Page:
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White authors writing from the first-person POV of a character of color

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Hello,

I'm a literary agent, and I recently read a wonderful and well-written upper-MG contemporary novel that an author submitted. The main emotional arc is a queer Black girl coming to terms with her first crush on another girl, and the query included a note about #OwnVoices. It wasn't until I had a conversation over the phone with this author that I realized when she said #OwnVoices she was only referring to her sexual orientation, not her ethnicity.

Personally, I don’t tend to mind if a white author is writing diverse characters as some of a few voices in a cast, but I usually shy away from it when it’s the only POV, especially a new author, and especially a new author writing for a young audience. I'm hoping that some authors of color would be willing to give me their opinions on the subject—even if the consensus is a resounding "no"? I ask because one of a few external conflicts this protagonist experiences has to do with racism, and while it's not a driving force in the story, it's not nothing.

I do honestly love the manuscript and think the f/f MG romance deserves to be seen, but even if the book goes through sensitivity reads and through the hands of a Black editor, I don't want to encourage non-BIPOC authors to take up the wrong space in publishing. I'm considering all angles before I choose the best way forward.

Thank you!
#1 - January 14, 2021, 07:57 AM

This is hard, because as a parent and former bookseller, I prefer to pick up books written from a viewpoint I can guarantee is authentic. i.e., a Black character written by a Black writer. But as a writer, I know that I am capable of putting a lot of research and care into a book, that I have friends who I can ask to help me get a viewpoint right, and that I am willing to do the work to edit until I get it right. I think that there CAN be well-written characters and stories from authors whose identities don't perfectly match their characters. But I also can't say that I would have the necessary trust in a debut author to pick up a viewpoint like this in a first book. I wonder if this particular manuscript might be better as an author's second or third published book? But full disclaimer, these are my thoughts as a white, cishet author.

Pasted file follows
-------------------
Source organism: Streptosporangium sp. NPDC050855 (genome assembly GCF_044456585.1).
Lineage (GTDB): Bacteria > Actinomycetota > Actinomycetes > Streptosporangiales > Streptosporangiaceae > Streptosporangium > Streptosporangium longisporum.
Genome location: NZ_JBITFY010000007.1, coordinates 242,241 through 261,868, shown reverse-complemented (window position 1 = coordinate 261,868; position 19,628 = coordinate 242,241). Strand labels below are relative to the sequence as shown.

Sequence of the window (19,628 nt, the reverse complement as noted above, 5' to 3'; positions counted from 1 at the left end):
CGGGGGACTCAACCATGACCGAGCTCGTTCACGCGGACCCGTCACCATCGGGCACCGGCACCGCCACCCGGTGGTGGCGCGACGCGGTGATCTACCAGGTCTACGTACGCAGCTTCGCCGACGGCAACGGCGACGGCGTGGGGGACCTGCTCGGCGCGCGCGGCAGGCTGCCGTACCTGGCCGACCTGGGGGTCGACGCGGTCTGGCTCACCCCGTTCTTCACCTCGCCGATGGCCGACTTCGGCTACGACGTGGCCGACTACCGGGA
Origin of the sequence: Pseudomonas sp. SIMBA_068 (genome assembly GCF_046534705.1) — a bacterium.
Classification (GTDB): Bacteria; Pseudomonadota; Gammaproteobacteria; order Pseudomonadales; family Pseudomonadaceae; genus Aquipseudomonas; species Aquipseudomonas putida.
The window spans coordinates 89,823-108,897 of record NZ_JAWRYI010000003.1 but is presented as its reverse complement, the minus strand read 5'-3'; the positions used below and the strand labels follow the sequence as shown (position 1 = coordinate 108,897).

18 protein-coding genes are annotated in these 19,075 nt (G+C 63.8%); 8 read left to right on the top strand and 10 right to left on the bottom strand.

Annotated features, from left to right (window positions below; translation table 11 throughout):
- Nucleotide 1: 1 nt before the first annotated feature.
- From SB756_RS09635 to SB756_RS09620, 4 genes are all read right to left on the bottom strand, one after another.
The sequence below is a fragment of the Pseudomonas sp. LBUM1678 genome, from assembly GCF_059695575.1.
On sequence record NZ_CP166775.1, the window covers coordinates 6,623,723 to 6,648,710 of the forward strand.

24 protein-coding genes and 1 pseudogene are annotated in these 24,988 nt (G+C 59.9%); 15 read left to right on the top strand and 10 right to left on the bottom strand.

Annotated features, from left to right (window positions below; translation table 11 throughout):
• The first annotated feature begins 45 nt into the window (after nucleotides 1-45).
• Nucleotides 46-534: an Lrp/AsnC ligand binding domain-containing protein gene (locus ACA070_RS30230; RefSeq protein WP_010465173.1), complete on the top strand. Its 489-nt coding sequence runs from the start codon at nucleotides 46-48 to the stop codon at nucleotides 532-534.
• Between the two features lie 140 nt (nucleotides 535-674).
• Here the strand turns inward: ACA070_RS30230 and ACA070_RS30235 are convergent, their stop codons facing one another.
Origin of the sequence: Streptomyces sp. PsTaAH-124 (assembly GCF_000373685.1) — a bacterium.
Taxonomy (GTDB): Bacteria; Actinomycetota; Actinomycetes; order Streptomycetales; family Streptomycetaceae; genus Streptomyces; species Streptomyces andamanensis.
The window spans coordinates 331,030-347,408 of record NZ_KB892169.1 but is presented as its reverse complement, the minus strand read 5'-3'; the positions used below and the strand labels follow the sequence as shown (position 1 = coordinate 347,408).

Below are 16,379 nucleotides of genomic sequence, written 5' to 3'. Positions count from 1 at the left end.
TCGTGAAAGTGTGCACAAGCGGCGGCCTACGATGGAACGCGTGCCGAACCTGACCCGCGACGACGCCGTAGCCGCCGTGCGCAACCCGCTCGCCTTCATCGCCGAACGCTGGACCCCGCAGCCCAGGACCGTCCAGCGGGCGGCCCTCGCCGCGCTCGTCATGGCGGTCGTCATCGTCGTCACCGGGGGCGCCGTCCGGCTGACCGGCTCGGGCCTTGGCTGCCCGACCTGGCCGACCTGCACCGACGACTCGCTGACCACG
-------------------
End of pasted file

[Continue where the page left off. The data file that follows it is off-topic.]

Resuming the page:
#2 - January 14, 2021, 10:17 AM
« Last Edit: January 14, 2021, 11:45 AM by HDWestlund »

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I think the question I would ask the author is why does she feel she needs to write a Black main character. Does it serve the story? Could she tell this story with a main character who shares her own ethnicity?
#3 - January 14, 2021, 10:47 AM
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:welcome Haley. It is refreshing to read about an agent falling in love with a story. It's the story that matters and if you love it, I don't think it should matter who wrote it. I know this is NOT the prevailing attitude at this time. The current climate is "drive in your own lane." But we are writers and we place ourselves in other people's shoes all the time, otherwise we wouldn't write anything but memoir (which I also enjoy very much). I value research. I value authenticity. Sometimes I connect more with a story of pioneer white girls than I do with East Indians living in Boston (I'm from India, never lived in Boston :grin3 ). Personally, I'd like the emphasis to be on the story, not the author. So the question to ask is if YOU are willing to overturn any obstacle to place this story? Do you believe in it? Do you believe in the author? If so, then this potential client is very lucky to have you.

I think the question I would ask the author is why does she feel she needs to write a Black main character. Does it serve the story? Could she tell this story with a main character who shares her own ethnicity?

This, too.
#4 - January 14, 2021, 01:26 PM
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